Photo:Who What Wear
Although perms seem to be a thing of the past, there are still Black women who prefer this to natural hair. Can you let us in on what you should expect when going in for an appointment and how to maintain your hair's health after the treatment?
Getting a chemical relaxer in 2020 is just like eating at a fast-food chain that has been around for years. Most people choose not to do it, and if they go back to it, their body does not respond well. They do not make relaxers like they used to. Companies have chosen cheaper ingredients that are often more harmful.
Should you choose to get a chemical relaxer, it is important to see someone who does a lot of them and requires you to get deep conditions regularly. I would also find a seasoned stylist who has been doing hair since the '90s or early 2000s.
How would you define what a protective style is?
A protective style is anything that wraps your hair and seals your ends and can be kept for at least two weeks. One of the best things to do before getting a protective style is to get a haircut, removing all or most of your split ends. This way, when you remove the protective style, your hair has length and fullness from roots to ends.
Protective Styles to Try
Cornrows result from a three-strand braid that has hair added to each strand after completing one rotation sequence. The outcome is a raised braid that is typically very close to the scalp.
A sew-in results from braiding your natural hair in a cornrow style and hand-stitching weft extensions on top of the braids.
Jumbo twists are large sections of hair divided up into two strands and wrapped in the same direction.
Faux locs are installed by twisting or braiding the real hair and then wrapping additional hair around the shaft of the braid/twist.
Box braids are individual plaits that are usually divided by small, squared-off parts, or boxes, and have extension hair added to them for protection, length, and longevity of style.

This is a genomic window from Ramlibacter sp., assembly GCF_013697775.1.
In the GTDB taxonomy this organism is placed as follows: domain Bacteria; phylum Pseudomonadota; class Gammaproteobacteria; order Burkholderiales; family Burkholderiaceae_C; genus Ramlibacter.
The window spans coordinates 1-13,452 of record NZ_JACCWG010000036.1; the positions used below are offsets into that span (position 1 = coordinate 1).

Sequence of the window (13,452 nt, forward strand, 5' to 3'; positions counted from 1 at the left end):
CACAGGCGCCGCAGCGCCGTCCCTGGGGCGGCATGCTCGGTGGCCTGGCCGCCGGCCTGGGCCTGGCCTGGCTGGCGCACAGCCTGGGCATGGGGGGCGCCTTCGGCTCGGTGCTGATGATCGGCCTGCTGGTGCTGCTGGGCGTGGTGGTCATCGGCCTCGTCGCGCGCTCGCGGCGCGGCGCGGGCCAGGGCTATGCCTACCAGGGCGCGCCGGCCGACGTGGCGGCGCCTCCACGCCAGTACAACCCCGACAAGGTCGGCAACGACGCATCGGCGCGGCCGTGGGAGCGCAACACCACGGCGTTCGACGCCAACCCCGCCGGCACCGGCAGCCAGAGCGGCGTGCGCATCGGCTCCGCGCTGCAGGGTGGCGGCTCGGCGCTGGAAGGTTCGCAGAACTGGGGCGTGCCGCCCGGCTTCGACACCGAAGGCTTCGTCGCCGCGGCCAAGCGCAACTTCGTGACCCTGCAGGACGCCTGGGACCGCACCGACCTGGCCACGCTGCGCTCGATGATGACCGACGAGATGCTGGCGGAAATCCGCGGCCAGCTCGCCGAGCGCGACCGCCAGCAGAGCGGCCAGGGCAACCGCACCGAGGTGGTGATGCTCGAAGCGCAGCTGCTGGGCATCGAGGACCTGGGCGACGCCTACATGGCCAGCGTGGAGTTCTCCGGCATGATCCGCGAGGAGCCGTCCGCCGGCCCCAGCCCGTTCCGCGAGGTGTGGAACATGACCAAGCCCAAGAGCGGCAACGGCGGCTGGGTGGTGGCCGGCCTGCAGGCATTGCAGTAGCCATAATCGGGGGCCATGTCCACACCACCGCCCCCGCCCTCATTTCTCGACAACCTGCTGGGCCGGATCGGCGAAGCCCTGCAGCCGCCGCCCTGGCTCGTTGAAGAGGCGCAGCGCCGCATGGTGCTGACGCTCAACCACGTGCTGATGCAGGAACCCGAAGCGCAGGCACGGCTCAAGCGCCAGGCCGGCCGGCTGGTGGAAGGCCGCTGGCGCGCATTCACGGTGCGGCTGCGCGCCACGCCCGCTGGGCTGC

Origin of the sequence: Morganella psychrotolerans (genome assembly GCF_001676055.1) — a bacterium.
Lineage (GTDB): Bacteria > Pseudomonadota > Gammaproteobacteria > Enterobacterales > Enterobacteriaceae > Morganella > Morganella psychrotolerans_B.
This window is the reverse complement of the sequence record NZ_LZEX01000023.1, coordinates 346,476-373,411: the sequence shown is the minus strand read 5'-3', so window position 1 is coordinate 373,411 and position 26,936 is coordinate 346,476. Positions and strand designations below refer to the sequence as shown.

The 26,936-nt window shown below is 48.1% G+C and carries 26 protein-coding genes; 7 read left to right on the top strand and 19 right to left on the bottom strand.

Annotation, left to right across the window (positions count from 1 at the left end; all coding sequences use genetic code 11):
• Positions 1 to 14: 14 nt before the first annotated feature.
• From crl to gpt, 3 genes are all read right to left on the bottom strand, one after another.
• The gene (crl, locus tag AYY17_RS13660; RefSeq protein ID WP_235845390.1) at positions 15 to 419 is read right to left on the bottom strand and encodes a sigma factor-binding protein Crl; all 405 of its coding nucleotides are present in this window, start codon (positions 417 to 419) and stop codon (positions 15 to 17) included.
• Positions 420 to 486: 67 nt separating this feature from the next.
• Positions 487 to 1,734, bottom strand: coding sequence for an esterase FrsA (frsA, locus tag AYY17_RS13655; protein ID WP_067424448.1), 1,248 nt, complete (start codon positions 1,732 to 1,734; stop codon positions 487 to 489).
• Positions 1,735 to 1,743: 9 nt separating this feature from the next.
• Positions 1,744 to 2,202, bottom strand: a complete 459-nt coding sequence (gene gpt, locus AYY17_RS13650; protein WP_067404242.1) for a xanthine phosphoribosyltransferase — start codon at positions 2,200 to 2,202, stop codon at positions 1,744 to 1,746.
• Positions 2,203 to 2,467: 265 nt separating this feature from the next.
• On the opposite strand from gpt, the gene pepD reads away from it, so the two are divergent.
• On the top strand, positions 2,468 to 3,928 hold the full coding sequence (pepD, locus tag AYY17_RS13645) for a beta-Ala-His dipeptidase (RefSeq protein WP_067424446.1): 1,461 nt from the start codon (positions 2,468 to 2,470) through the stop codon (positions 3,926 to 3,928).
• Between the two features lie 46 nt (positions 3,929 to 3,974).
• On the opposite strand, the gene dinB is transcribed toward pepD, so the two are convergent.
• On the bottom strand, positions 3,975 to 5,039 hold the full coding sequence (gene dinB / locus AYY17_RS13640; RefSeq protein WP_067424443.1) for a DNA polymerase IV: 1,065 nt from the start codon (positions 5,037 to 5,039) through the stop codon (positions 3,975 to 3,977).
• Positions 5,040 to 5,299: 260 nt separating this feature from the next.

Natural Hairstyles to Try
Tools to Own
Many women nowadays are product aficionados when it comes to their natural hair. Still, through trial and error, I’ve learned that the tools you use are equally as important as the products you use, whether your goal is retaining length or just maintaining a healthy head of hair. These are the tools you need.
To protect your hair from drying out at night.
For precision parting in hair or hair coloring.
To set wet hair or maintain curls while sleeping at night.
For women who are thinking of transitioning to their natural texture, what tips would you give them?
Anyone who is thinking about transitioning to their natural texture should consult a natural-hair specialist. The transition is different for everybody, so do not compare your experience to others' and vice versa. Find what works for you.
Lastly, through your work, how do you hope it contributes to changing Black haircare and the way Black hair is perceived?
I want my work to show that healthy hair is good hair. It is not about the texture or diameter of your curl but about giving each head of hair what it needs to prosper. Curly hair is limitless, and I want to showcase its versatility by bringing various coloring, cutting, and styling techniques rarely seen on curly textures. Curly hair is truly multidimensional and does not have to be altered (textured-wise) to fit in. It is beautiful just the way it is.
This post was originally published at an earlier date and has since been updated